Convert your car or caravan to DAB digital radio in under an hour
DAB digital radio conversion
Words & Photos Carl Golder
With FM and AM radio under threat of switch-off in the next few years, now's the time to consider upgrading to a state-of-the-art DAB radio in your towcar or tourer.
Here, we're testing a 'plug and play' Highway 400 kit from Pure. It delivers digital radio sound quality and consistency. Plus, it allows you to stream Spotify tunes, too.
Digital radios find all available stations in your area and allow you to select them by name. Highway 400 is also Digital Tick approved. It's been future-proofed for the FM-DAB switchover.
It links with your existing audio system using an aux-in cable or an unused FM frequency. And, if you hear something you love on digital radio, you can use the Go button on your Highway 400 to tag the track. You can add these can to your Spotify playlist.
You can also pair your phone or tablet with Highway. And, listen to your own music or your favourite music streaming service.
Changing stations, selecting tracks and making calls is simple with Highway's wireless controller. Small and light, it fits to the dash and uses two AAA batteries.
You can set reminders, check the weather or traffic information and much more without picking up your phone.
I love the fact that you can pair with my Spotify account. And consider downloading the Pure Go app on your smartphone. It maximises the capabilities of your Highway 400.
How we did it
This system took me about 45 minutes to install. And that includes reading through the instruction manual! Inside the box you'll find the wireless controller, two AAA batteries and mounting bracket. And, there is a receiver block, magnetic grounding tail, DAB film aerial, a USB power adapter, self-adhesive cable clips and a cleaning wipe.
- I started by wiping down the top inside corner of the windscreen with the cleaning wipe, to ensure good adhesion of the aerial. The time consuming aspect was trying to pull back the interior roof lining to insert the magnetic grounding tail. This must be in contact with the metal roof panel. Ensure the magnetic side of the tail is facing upwards, and leave the connector exposed. Connect the aerial to the receiver block, then connect the receiver to the magnetic grounding tail.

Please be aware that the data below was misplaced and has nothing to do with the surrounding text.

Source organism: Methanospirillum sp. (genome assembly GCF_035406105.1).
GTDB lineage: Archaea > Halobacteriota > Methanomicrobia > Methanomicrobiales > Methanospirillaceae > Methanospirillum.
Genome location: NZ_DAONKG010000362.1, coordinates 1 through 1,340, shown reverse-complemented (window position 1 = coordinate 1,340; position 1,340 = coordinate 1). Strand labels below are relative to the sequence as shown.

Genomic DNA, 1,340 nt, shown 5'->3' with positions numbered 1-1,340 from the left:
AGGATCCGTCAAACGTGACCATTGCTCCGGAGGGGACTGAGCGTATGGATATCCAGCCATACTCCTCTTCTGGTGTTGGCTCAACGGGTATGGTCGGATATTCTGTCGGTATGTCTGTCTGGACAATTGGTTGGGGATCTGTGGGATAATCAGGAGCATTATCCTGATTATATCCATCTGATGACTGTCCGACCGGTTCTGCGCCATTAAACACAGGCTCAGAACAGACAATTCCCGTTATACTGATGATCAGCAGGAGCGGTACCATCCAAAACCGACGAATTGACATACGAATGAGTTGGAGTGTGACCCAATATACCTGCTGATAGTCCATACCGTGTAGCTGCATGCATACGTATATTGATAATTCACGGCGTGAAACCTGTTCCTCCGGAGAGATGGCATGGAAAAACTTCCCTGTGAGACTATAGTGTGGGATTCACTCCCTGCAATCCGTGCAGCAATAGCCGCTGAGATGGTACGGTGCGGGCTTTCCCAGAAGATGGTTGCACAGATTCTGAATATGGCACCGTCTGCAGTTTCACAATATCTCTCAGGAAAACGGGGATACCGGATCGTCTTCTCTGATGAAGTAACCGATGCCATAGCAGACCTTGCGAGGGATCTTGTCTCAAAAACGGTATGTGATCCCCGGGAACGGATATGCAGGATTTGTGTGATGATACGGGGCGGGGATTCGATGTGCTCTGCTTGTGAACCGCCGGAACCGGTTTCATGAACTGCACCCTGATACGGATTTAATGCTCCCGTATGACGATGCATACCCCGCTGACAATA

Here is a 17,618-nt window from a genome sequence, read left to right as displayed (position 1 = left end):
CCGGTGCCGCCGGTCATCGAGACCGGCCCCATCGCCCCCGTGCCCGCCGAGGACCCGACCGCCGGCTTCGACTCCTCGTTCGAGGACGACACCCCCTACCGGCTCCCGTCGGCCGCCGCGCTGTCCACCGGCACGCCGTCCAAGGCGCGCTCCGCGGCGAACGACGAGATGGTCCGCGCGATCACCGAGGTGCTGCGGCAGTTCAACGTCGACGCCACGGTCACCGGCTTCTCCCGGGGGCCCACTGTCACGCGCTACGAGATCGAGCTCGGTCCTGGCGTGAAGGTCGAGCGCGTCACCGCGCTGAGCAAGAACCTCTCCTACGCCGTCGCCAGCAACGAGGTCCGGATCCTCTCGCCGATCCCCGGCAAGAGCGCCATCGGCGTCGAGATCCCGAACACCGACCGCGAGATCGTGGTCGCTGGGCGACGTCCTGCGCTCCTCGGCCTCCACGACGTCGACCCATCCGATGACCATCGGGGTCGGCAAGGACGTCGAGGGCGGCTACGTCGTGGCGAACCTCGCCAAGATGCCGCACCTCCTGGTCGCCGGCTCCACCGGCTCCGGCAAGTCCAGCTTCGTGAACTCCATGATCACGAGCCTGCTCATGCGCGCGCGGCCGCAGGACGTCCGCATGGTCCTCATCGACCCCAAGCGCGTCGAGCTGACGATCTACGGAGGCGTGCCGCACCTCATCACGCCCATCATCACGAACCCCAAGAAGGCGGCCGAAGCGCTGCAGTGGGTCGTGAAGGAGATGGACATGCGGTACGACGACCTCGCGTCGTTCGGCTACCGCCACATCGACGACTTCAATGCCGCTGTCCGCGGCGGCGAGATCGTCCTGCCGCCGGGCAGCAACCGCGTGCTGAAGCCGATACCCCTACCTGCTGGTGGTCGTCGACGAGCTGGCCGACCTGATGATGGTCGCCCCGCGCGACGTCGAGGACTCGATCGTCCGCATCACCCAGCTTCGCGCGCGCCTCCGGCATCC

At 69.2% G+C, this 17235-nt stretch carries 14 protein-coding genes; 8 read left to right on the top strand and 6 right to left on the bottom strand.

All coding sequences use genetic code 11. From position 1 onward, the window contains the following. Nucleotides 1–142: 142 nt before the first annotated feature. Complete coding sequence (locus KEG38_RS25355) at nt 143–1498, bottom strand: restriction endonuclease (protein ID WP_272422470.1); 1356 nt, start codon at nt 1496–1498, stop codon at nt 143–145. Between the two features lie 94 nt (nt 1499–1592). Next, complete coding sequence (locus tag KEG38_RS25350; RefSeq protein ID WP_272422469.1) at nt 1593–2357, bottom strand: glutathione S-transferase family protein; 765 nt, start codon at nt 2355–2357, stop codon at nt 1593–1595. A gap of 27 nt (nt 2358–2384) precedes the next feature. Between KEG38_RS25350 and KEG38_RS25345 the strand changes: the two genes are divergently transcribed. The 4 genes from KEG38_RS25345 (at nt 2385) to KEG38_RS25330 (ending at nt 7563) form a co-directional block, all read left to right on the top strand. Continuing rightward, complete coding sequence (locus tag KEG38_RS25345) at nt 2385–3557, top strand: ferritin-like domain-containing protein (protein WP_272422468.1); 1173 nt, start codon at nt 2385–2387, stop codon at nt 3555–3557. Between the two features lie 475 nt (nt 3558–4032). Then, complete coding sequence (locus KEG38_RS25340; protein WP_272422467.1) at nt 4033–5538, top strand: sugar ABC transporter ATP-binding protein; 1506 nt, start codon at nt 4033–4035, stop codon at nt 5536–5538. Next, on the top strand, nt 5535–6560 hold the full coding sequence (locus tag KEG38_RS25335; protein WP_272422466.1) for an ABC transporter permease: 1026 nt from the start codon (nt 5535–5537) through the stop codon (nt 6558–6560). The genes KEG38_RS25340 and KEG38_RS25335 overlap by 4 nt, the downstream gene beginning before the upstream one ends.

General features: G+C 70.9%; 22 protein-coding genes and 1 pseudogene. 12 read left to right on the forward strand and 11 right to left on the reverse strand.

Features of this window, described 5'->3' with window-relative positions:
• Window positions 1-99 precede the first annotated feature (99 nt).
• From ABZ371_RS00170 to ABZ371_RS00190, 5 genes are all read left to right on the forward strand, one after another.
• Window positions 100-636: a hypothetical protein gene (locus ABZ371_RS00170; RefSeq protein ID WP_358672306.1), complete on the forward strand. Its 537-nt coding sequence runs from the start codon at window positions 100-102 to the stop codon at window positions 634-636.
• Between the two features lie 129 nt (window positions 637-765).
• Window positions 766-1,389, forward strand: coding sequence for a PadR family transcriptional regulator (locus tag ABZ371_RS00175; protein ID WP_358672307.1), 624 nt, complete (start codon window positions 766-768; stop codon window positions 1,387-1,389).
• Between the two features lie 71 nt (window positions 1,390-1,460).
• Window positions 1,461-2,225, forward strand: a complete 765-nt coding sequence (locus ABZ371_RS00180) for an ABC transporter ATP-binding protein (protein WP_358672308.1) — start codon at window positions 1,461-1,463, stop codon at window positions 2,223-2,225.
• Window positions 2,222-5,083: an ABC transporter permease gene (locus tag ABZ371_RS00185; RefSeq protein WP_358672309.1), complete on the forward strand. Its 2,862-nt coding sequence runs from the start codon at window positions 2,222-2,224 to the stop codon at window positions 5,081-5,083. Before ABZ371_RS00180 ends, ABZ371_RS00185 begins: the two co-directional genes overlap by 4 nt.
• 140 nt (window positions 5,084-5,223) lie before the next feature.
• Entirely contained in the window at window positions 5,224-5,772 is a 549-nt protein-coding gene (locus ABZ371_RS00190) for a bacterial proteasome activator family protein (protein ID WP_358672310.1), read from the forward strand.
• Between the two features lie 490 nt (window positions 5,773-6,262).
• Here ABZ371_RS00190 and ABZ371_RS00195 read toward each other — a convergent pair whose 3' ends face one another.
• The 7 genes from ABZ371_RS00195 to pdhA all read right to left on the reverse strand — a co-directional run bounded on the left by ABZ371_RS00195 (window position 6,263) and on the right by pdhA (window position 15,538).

- Now peel off the plastic film on the back of the receiver. Then, press it onto the area of the windscreen you cleaned earlier. Next, peel the film off the back of the antenna and stick that to the windscreen.
- Now it's time to route the cables to the Aux socket and the 12v 'cigarette lighter'. The device has plenty of cable, which runs from the aerial to the aux input on the console.(Depending on the vehicle, you can hide the cable between the cavities on the dashboard. Or use the sticky clips provided). Many cars have an Aux input hidden away in the glovebox. You should be able to hide the cable behind the trim on the A-pillar. Ease it into the gap between the trim and the windscreen.
- Your cables should now be close to the dash. Work out the most discreet route to run the cable behind carpet or trim. Or in the glovebox, so that it ends up close to the 12v power feed and the aux signal input. Ease the joined aux and power cables apart enough so that the cable will reach both inputs.
- Put the batteries into the controller unit. Then mount it on its bracket somewhere on the dash that's convenient to reach and view. With the power turned on, the units should spring to life. And the receiver and controller will pair-up. Finally, follow the instructions on the controller to tune in your new device using aux-in (when using the aux cable). Or use the FM Transmit (if you don't have an aux input). Once turned on and tuned in (which took seconds) the sound quality is crystal clear.
I'm not super-techie, but fitting this device was simple. I reckon a seasoned DIYer could fit it in 10-15 minutes. The results are impressive, with improved sound quality and many extra features.